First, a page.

Esther’s reputation as a caring midwife has spread as her midwifery practice, tending to those women unable to afford the services of a physician, has gone from strength to strength, and she has become a respected part of Lewes society.
The peace and harmony of her home would soon be interrupted, however, by the unwelcome arrival of Bartholomew’s haughty, spiteful elder sister – her carping criticisms casting a pall of anxiety and discord over the familiar, friendly household and her poisonous gossip threatening to undo all Esther’s hard work.
To add to her worries, Esther has a sudden terrifying encounter with an enemy from the past and old fears are re-ignited. More complications arise when a fragile young woman turns up on their doorstep seeking asylum, and a little girl, the daughter of an old acquaintance is left in her charge in tragic circumstances, after a terrific shipwrecking storm off the nearby coast which left many drowned.
At this point you might be forgiven for thinking that Esther has enough on her plate. And yet…
A handsome young gentleman calls upon her. He has a proposition that offers the chance to rid the area of the gang of smugglers that had previously dogged Esther and been the cause of so much tragedy and grief, and thus to restore peace to herself and her young family. What should she do? It is an audacious plan. To get involved may jeopardise her own life and those of her loved ones. But to not act…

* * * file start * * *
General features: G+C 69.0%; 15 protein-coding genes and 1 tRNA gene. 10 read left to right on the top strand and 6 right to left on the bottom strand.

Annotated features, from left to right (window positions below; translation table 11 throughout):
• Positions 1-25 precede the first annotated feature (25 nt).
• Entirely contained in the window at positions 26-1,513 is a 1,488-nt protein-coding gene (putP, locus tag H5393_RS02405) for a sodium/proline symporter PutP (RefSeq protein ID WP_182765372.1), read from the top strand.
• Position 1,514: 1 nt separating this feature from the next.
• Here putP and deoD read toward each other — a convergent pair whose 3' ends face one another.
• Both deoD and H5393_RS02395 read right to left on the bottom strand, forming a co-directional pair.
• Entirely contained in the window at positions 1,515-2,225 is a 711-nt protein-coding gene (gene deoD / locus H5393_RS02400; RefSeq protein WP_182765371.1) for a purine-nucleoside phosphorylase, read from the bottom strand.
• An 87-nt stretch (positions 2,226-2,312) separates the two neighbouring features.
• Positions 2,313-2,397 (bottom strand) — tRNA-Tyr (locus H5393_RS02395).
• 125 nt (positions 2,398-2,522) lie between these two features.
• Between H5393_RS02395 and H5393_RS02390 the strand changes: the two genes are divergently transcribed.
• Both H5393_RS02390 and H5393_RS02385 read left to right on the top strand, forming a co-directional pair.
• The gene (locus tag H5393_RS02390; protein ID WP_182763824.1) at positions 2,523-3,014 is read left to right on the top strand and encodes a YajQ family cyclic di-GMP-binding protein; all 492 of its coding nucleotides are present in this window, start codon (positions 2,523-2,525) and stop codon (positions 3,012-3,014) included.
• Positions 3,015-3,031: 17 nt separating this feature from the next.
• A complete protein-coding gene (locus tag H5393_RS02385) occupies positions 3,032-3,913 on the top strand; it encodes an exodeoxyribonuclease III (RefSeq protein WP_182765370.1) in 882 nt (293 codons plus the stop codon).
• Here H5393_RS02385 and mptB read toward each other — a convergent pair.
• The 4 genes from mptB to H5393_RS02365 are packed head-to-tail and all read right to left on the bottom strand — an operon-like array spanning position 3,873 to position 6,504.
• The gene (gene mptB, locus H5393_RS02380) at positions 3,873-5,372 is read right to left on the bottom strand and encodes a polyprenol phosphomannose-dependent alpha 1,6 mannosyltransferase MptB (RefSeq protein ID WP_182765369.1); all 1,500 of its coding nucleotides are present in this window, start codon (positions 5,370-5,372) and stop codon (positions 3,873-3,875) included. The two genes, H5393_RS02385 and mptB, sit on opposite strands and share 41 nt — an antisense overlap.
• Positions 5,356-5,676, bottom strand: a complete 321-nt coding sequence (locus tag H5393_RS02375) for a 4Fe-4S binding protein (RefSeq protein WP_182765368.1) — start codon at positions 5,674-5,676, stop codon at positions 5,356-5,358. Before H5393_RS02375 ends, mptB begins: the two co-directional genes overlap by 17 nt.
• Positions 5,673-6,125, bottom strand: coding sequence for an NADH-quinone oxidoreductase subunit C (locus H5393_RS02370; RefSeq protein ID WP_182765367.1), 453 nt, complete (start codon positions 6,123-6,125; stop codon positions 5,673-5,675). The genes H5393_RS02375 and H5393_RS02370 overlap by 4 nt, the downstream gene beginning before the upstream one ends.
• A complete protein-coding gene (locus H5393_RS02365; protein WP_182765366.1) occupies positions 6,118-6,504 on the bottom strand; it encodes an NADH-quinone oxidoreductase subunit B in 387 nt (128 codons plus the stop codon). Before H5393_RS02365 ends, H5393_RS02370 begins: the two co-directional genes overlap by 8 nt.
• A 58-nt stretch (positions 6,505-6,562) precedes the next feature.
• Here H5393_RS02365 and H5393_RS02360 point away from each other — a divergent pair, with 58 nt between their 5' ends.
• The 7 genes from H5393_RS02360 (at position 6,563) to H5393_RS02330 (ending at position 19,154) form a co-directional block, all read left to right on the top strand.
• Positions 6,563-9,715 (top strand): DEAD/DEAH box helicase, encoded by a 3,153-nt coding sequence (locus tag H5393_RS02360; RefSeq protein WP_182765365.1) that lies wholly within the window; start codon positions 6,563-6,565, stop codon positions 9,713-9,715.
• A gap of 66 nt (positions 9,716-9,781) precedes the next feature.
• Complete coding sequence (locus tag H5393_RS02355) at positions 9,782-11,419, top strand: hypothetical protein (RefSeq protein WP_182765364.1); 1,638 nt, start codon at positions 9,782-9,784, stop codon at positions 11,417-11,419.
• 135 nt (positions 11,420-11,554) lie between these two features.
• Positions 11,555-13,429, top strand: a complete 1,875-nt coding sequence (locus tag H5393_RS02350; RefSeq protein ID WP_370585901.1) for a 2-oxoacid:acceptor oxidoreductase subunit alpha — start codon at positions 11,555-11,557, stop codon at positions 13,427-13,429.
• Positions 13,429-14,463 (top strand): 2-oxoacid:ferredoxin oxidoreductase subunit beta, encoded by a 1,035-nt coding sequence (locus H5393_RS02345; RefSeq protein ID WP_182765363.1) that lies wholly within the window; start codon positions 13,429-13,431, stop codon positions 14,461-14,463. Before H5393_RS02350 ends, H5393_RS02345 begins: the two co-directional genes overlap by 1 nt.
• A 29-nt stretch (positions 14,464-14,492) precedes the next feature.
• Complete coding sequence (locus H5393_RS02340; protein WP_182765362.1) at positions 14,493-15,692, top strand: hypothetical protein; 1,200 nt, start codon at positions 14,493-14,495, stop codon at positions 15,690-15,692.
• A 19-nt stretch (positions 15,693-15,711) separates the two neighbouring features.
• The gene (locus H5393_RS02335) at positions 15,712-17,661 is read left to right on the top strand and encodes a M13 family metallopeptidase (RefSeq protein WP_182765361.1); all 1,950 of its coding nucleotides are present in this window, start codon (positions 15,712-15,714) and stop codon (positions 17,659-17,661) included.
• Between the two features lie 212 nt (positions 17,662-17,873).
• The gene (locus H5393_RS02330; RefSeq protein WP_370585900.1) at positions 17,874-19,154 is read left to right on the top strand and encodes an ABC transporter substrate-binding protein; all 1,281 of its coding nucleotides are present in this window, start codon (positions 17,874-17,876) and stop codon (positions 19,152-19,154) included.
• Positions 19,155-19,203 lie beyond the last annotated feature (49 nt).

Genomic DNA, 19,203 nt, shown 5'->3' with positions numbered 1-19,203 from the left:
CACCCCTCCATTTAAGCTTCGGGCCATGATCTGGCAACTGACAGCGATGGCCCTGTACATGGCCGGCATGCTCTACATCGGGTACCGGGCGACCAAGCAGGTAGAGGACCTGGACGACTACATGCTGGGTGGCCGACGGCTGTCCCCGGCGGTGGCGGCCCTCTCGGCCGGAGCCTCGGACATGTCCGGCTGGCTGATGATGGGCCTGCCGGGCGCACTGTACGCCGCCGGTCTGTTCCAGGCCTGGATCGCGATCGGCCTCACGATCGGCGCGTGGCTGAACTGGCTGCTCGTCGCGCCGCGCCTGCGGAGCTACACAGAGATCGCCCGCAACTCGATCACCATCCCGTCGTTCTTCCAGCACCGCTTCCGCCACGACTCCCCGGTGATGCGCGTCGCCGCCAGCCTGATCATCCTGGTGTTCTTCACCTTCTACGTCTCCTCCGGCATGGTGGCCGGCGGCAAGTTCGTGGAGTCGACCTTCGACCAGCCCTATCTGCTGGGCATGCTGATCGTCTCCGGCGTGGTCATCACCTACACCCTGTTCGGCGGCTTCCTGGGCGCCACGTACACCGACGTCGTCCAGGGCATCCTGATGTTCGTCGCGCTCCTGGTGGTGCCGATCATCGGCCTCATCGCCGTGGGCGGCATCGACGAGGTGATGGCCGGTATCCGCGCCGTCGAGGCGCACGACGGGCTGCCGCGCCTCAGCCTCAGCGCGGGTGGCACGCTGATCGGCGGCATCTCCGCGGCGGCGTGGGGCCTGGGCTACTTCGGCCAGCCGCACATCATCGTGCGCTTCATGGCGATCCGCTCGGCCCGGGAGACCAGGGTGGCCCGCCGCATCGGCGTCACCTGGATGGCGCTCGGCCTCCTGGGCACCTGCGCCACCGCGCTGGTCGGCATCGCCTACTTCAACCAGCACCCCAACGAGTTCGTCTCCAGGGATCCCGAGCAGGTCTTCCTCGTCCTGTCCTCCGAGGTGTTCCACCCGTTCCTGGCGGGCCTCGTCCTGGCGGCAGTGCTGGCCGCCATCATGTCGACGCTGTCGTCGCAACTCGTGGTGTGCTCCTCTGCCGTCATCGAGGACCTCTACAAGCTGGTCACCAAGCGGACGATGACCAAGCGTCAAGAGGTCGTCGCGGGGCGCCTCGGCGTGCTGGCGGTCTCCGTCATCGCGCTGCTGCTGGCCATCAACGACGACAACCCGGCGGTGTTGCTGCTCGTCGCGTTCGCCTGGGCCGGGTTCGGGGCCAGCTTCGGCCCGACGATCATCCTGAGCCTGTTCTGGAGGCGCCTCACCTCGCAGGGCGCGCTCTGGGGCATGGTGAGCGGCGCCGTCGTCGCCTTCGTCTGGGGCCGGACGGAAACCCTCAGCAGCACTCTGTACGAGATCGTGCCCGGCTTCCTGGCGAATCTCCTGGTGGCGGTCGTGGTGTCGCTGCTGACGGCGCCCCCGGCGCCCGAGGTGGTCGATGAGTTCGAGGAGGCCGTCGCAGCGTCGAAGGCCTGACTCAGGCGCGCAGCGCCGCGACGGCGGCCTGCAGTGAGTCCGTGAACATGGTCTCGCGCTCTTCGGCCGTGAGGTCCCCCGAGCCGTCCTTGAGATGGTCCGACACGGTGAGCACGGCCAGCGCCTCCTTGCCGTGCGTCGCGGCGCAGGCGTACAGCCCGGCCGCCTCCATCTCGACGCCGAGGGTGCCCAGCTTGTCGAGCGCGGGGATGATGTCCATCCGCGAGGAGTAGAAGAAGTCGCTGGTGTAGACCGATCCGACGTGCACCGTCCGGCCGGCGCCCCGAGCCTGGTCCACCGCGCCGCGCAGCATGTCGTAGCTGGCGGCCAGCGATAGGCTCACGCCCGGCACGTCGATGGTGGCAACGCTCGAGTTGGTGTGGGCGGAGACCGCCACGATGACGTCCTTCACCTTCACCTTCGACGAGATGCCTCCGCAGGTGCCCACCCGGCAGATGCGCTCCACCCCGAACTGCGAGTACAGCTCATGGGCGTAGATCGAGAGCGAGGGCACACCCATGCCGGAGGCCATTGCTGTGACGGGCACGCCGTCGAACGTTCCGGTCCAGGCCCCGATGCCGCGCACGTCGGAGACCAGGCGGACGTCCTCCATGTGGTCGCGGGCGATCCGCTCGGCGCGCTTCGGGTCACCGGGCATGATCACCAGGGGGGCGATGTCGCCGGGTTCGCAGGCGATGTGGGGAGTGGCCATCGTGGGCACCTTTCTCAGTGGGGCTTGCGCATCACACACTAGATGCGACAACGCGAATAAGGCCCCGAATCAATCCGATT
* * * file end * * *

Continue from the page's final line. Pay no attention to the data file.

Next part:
This third book in the Esther Coad trilogy is full of exquisite details of the period, from the niceties of society, manners and clothing to actual historical events, and is peppered throughout with references to the beneficial herbs which were Esther’s stock-in-trade. It picks up all the threads from the first two books and weaves them cleverly into an engaging narrative, bringing the story to an exciting conclusion. I loved it!
Secrets and Saviours is available from all online suppliers, on order from all good bookshops, or direct from www.beverleyelphick.com where you can find our more about the author.